Contingency: How We Situate Writing to Create Meaning
by Lisa Bickmore
Some people say that story is the basic way we understand everything. For instance, in a piece about reading the Harry Potter novels with his son Jamie (who lives with an intellectual disability), Michael Berube boldly states that “narratives are good to think with.” In other words, Berube argues that narrative is a cognitive structure—something we use to think, or even a kind of thinking in and of itself—that affords specific uses and opportunities for the reader and writer alike. Maybe, for instance, we use stories to explore ideas, or to play out the consequences of ideas. But we can also think of narrative as a type of text, or genre, and like all types of texts, narrative is a resource for communication.
If we think of story as underlying all understanding, we might consider the possibility that we should think of all writing as storytelling. Plenty of people who write about narrative and cognition have followed that line of inquiry, including some of the writers in our own OER project [see chapters such as “Story as Rhetorical,” “‘You Will Never Believe What Happened!'” or “What Is Story?”]. What we’re going to consider here, though, is how to think about a narrative as a type of text, or genre, one that, therefore, exhibits some reliable features, makes some typical moves, and fulfills some readerly expectations, as well as the reasons we might want to use narrative. A narrative text puts story first; it frames the reader’s experience of the text by forwarding, or emphasizing, story-telling strategies.
David Herman, in his book Basic Elements of Narrative, says that “narrative can be viewed under several profiles—as a cognitive structure or way of making sense of experience, as a type of text, and as a resource for communicative interaction” (ix-x). We might start, then, by thinking about what stories typically do. When we, as readers, sit down to read a story, we expect certain things. One is a timeline that we can follow. Some stories use complex timelines, flashing ahead or flashing back. Some stories keep the timeline simple, starting with the earliest event, and moving ahead deliberately to the end, or final event. But no matter how the writer manages the timeline, in a story, a reader expects to be anchored explicitly in time, and to be able to orient him or herself in time: when s/he comes upon an event or anecdote within the narrative, the reader wants to be able to say, “Okay, this happened before story-event X, but after story-event Z.” An explicit and decipherable timeline is key to the narrative effect—that is, key to understanding a text as a story.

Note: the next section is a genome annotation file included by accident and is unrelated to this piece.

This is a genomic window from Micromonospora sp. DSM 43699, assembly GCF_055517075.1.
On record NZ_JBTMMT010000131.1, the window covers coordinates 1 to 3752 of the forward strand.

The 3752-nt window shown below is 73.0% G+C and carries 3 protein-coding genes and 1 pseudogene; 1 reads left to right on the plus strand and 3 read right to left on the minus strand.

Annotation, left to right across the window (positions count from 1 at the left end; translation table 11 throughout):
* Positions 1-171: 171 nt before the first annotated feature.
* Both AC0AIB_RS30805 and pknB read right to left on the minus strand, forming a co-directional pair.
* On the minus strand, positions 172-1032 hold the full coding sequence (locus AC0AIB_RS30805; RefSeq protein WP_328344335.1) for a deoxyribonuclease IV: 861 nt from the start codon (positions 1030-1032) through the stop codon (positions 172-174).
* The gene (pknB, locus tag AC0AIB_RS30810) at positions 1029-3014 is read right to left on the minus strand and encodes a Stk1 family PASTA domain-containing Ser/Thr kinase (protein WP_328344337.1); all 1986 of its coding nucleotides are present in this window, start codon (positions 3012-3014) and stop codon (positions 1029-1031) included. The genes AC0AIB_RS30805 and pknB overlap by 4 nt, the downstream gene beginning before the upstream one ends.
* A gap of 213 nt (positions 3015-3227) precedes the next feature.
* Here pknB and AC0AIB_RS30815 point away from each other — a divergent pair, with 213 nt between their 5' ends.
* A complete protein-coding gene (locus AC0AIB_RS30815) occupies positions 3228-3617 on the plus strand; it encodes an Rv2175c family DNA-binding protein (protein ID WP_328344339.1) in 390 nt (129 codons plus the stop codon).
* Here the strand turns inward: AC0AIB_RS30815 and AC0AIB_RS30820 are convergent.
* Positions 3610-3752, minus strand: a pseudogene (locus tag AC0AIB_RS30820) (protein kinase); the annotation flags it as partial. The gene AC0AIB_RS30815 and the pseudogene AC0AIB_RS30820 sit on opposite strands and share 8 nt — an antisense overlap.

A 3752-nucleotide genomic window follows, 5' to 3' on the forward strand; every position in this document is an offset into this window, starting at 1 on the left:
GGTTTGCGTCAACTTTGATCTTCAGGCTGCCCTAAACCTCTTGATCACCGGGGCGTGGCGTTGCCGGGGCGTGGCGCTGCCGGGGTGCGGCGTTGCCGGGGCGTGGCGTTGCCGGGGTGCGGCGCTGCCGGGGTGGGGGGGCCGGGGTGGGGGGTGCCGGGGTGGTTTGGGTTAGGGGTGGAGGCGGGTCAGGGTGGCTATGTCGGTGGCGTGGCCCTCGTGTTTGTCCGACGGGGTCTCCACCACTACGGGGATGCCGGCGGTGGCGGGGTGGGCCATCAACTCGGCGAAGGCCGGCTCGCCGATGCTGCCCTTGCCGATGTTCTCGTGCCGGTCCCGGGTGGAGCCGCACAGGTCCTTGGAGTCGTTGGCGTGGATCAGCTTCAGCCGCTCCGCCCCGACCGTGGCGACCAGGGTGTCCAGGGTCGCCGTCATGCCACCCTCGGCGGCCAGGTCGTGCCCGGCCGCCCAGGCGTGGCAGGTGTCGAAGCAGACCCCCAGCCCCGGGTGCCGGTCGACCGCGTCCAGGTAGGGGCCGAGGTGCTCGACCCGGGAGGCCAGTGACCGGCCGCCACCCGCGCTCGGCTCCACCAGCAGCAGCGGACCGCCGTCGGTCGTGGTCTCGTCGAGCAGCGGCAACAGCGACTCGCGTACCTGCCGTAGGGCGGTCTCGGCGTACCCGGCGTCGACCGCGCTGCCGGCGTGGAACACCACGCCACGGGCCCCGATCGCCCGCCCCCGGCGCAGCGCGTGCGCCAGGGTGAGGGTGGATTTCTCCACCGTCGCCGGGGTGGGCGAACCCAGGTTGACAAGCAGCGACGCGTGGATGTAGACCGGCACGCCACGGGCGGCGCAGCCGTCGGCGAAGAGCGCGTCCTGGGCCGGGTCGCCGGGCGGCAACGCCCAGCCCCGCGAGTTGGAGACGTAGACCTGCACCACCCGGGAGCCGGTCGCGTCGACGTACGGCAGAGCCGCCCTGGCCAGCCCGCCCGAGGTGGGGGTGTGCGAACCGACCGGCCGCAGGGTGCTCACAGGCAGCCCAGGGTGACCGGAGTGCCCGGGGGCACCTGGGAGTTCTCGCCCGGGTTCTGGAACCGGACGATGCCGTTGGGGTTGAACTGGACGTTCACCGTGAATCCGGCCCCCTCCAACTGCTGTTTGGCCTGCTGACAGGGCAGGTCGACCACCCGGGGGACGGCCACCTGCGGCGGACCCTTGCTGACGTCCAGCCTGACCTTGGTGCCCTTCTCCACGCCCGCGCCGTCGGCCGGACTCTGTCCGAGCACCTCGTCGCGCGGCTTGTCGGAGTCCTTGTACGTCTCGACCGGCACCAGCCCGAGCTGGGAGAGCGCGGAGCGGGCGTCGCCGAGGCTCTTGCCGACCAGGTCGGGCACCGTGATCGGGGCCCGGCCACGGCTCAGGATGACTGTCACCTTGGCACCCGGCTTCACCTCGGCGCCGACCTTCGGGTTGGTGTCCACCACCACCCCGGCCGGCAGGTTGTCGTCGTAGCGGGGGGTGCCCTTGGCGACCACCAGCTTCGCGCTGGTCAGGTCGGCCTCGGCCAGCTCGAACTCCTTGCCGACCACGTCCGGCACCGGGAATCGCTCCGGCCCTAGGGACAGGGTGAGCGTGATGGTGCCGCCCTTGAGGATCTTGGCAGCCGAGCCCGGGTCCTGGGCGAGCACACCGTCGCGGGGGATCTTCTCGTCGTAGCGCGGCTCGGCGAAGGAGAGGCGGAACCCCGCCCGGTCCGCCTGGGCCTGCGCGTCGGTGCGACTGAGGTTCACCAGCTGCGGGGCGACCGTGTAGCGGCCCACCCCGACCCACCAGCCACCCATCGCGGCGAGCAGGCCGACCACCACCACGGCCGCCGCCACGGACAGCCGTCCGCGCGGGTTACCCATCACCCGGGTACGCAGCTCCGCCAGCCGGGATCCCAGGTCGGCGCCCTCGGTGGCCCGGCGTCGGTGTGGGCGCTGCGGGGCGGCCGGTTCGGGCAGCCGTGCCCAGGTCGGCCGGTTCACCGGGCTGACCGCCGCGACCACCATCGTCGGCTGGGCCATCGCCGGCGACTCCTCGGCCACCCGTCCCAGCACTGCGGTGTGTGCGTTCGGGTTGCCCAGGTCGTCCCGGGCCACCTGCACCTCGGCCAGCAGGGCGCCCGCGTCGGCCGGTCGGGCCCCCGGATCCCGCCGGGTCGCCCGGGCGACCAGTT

Stories also help readers understand why and under what conditions the story matters. This, by the way, is true of most kinds of writing that matter to readers—either the situation is clearly understood by all those who receive the piece of writing, or the writer makes that situation clear. We see this in Berube’s piece about Harry Potter—Berube tells several anecdotes about reading Harry Potter with his son, including conversations they had about how Harry found himself and about how, from time to time, they empathized with Tom Riddle (aka Lord Voldemort), especially during his lonely childhood. Berube situates his telling of these stories within his argument and within our Harry Potter-fan-filled society. He wants to make an argument about how we use stories: how they help us reason morally and develop a sense of the world. That argument situation gives meaning to his anecdotes—and it shapes how the reader receives the anecdotes.
As readers, we also hope for an opportunity to see into a vivid story-world that has a sense of lived-in-ness, of detail and texture. This is what Herman refers to as the “qualia”—the “what it is like”–ness of a story. Writers create the worlds of their stories by using sensory detail, but also by evoking the narrator’s or other character’s states of mind. Generally, the characters are represented as having minds and motives of their own, and qualities of character and mind that help us understand them. A long story structure, such as a novel, has the room for highly elaborated characters; shorter story structures, such as essay-length memoirs or profiles, may have less room for expansive exploration, but even there, writers develop scenes, characters, and situations by using economical strokes that help the reader to see into a world, to imagine what that world is like, and even to be able to place themselves in that world, if only for a brief moment, and to move along with the writer as s/he unfolds the narrative.
When we read pieces of writing as stories, we look for these qualities: an explicit timeline or course of events, a sense of situation and occasion, and the animation of a story-world. Writers seeking to create the narrative effect work to realize these qualities for the reader. Similarly, writers choose to highlight narrative and narrative strategies—to create the narrative effect for a reader—when they want the reader to see into that story-world, to empathize or to feel with the characters, and to feel motivated by the circumstances or occasions of the story’s telling. The narrative effect can be used within other types of texts, such as within a text that is more informative or more persuasively oriented. That narrative effect, contained within a larger piece, can be a tool for a more complex rhetorical appeal.
Bérubé, Michael. “Harry Potter and the Power of Narrative.” The Common Review, Vol. 6 No. 1 (June 14, 2007).
Herman, David. The Basic Elements of Narrative. Malden, MA: Wiley-Blackwell, 2009.